Additional duties to incumbents of certain positions may serve as a rational basis for their allocation to different salary grades despite some overlap of duties
Cribbin v New York State Unified Ct. Sys., 2013 NY Slip Op 01548, Appellate Division, Second Department
Patrick Cribbin file an Article 78 petition seeking an order compelling the Chief Administrative Judge of the Courts of the State of New York to reclassify an certain New York State Court Officer-Major I (Judicial Grade-26) employees to the title of New York State Court Officer-Major II (Judicial Grade-28).
The Appellate Division reversed a Supreme Court ruling that granted the petition [as amended] and remitted the matter to the Chief Administrative Judge of the Courts of the State of New York for further proceedings.
The court said that when a position classification decision is made "[t]he courts have the power to reverse or modify a particular classification . . . [only] if it is wholly arbitrary or without any rational basis," citing Association of Secretaries to Justices of Supreme and Surrogate's Courts in the City of New York. v Office of Court Administration of the State of New York., 75 NY2d 460 and other decisions.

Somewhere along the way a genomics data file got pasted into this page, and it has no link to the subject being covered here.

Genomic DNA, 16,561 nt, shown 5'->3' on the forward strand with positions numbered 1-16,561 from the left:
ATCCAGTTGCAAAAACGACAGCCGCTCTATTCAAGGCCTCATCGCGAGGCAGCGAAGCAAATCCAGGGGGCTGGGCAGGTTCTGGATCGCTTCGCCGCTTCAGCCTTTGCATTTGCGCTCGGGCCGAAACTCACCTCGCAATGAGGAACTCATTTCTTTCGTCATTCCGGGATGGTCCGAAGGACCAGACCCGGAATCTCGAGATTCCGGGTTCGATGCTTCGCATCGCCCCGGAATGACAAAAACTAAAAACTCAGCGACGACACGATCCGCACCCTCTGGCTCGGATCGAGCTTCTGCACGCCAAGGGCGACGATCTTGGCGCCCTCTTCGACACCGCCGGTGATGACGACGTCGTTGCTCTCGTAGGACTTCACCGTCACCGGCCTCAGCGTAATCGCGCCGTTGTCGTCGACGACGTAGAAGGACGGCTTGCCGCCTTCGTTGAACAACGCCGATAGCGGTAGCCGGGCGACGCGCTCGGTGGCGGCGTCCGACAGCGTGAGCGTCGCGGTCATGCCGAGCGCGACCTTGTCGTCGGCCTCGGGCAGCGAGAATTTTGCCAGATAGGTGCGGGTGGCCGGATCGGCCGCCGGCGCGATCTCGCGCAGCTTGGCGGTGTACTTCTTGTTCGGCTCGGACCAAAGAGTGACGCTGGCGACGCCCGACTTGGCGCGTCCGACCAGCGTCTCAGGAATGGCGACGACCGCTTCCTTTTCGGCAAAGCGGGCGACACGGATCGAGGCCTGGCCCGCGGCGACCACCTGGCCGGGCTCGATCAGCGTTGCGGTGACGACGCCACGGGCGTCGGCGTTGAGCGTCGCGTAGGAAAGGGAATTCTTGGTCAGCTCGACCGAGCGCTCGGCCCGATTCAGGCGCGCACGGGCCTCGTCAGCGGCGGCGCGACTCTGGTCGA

The Appellate Division explained that “So long as the classification determination has a rational basis, a court may not disturb it even if there are legitimate grounds for a difference of opinion.”
As the record established a rational basis for the distinction between the positions of Major I and Major II, even though there was some overlap in duties, the court concluded that the additional managerial duties assigned incumbents of Major II positions provided a rational basis for distinguishing between the two positions.
The decision is posted on the Internet at:http://www.nycourts.gov/reporter/3dseries/2013/2013_01548.htm